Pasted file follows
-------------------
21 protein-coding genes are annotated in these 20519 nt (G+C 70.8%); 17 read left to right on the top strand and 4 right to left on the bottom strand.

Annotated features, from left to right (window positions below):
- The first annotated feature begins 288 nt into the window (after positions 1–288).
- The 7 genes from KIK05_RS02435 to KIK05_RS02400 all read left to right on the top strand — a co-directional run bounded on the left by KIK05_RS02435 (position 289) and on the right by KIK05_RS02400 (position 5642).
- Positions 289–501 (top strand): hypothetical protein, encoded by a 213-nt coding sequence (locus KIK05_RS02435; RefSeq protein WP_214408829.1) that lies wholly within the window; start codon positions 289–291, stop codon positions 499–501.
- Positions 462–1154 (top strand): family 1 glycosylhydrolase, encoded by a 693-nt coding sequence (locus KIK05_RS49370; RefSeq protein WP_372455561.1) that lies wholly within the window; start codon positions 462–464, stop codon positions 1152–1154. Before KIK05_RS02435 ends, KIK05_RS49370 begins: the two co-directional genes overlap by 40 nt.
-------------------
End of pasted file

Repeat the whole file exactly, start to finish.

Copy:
21 protein-coding genes are annotated in these 20519 nt (G+C 70.8%); 17 read left to right on the top strand and 4 right to left on the bottom strand.

Annotated features, from left to right (window positions below):
- The first annotated feature begins 288 nt into the window (after positions 1–288).
- The 7 genes from KIK05_RS02435 to KIK05_RS02400 all read left to right on the top strand — a co-directional run bounded on the left by KIK05_RS02435 (position 289) and on the right by KIK05_RS02400 (position 5642).
- Positions 289–501 (top strand): hypothetical protein, encoded by a 213-nt coding sequence (locus KIK05_RS02435; RefSeq protein WP_214408829.1) that lies wholly within the window; start codon positions 289–291, stop codon positions 499–501.
- Positions 462–1154 (top strand): family 1 glycosylhydrolase, encoded by a 693-nt coding sequence (locus KIK05_RS49370; RefSeq protein WP_372455561.1) that lies wholly within the window; start codon positions 462–464, stop codon positions 1152–1154. Before KIK05_RS02435 ends, KIK05_RS49370 begins: the two co-directional genes overlap by 40 nt.